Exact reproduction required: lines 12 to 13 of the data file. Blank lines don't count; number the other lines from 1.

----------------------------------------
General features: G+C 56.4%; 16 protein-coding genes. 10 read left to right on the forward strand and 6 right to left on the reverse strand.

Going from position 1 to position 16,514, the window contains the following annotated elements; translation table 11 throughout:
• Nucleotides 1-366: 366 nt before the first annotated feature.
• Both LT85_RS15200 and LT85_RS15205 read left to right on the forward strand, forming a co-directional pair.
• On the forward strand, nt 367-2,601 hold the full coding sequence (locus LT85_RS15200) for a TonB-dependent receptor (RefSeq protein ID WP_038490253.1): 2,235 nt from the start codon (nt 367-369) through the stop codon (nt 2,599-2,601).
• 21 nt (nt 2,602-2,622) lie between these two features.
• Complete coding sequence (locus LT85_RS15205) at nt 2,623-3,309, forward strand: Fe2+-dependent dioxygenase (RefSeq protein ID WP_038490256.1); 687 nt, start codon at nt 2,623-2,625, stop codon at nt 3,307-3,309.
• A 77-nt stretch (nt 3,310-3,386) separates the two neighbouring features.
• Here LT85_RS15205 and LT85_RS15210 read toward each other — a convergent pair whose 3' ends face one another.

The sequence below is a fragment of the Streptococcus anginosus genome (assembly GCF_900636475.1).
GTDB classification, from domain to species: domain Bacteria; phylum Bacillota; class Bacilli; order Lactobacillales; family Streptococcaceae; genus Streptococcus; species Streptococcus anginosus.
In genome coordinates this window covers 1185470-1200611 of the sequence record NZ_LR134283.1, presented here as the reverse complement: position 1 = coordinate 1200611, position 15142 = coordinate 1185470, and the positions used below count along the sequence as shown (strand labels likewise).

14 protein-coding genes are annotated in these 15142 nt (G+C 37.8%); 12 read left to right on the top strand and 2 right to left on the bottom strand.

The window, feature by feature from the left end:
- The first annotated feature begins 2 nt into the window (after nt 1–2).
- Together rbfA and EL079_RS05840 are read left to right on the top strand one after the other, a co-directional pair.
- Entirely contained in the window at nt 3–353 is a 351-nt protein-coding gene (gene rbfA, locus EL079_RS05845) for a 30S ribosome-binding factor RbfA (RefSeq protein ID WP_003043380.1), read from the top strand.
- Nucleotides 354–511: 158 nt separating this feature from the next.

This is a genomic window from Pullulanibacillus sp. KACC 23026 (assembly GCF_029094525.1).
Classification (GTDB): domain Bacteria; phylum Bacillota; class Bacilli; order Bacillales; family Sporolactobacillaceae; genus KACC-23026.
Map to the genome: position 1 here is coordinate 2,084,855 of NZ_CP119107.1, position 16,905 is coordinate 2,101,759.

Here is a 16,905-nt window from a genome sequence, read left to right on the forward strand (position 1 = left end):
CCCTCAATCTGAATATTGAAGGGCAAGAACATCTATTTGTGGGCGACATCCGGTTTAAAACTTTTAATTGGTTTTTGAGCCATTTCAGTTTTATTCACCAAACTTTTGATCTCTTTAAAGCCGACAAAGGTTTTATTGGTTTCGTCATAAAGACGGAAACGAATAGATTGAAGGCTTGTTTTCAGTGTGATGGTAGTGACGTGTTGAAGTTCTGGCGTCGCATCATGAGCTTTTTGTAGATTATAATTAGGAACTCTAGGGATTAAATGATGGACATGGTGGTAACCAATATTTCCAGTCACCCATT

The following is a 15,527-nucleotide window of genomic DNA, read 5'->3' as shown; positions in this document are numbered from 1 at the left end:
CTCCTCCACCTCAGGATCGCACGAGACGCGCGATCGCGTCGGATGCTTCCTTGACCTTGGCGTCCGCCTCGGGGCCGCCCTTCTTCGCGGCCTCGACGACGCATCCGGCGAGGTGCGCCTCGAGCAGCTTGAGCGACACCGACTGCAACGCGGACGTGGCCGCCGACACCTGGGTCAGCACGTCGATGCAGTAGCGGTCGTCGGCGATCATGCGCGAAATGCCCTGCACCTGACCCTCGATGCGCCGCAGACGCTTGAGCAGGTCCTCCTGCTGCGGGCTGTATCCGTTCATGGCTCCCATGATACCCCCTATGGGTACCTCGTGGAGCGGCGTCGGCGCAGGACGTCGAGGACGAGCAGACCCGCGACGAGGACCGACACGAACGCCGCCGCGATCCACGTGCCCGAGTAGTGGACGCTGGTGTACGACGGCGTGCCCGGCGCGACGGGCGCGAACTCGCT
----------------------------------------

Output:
In genome coordinates this window covers 1185470-1200611 of the sequence record NZ_LR134283.1, presented here as the reverse complement: position 1 = coordinate 1200611, position 15142 = coordinate 1185470, and the positions used below count along the sequence as shown (strand labels likewise).

14 protein-coding genes are annotated in these 15142 nt (G+C 37.8%); 12 read left to right on the top strand and 2 right to left on the bottom strand.